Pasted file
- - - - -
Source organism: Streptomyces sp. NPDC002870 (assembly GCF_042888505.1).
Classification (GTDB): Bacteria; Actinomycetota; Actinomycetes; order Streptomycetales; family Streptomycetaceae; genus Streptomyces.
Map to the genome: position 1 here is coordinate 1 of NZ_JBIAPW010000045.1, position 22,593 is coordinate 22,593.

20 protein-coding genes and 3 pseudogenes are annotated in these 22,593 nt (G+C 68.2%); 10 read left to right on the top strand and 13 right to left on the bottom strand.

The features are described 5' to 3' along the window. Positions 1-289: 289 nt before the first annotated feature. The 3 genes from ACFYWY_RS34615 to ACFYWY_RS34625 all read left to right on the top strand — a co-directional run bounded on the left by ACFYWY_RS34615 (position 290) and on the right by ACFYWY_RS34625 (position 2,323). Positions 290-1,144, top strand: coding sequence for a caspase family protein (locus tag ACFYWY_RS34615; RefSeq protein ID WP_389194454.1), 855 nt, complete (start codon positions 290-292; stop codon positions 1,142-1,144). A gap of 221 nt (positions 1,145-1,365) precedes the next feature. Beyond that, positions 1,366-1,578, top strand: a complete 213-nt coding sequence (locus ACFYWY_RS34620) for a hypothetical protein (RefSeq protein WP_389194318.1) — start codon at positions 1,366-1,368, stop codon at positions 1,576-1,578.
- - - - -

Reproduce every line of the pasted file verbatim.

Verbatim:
Source organism: Streptomyces sp. NPDC002870 (assembly GCF_042888505.1).
Classification (GTDB): Bacteria; Actinomycetota; Actinomycetes; order Streptomycetales; family Streptomycetaceae; genus Streptomyces.
Map to the genome: position 1 here is coordinate 1 of NZ_JBIAPW010000045.1, position 22,593 is coordinate 22,593.

20 protein-coding genes and 3 pseudogenes are annotated in these 22,593 nt (G+C 68.2%); 10 read left to right on the top strand and 13 right to left on the bottom strand.

The features are described 5' to 3' along the window. Positions 1-289: 289 nt before the first annotated feature. The 3 genes from ACFYWY_RS34615 to ACFYWY_RS34625 all read left to right on the top strand — a co-directional run bounded on the left by ACFYWY_RS34615 (position 290) and on the right by ACFYWY_RS34625 (position 2,323). Positions 290-1,144, top strand: coding sequence for a caspase family protein (locus tag ACFYWY_RS34615; RefSeq protein ID WP_389194454.1), 855 nt, complete (start codon positions 290-292; stop codon positions 1,142-1,144). A gap of 221 nt (positions 1,145-1,365) precedes the next feature. Beyond that, positions 1,366-1,578, top strand: a complete 213-nt coding sequence (locus ACFYWY_RS34620) for a hypothetical protein (RefSeq protein WP_389194318.1) — start codon at positions 1,366-1,368, stop codon at positions 1,576-1,578.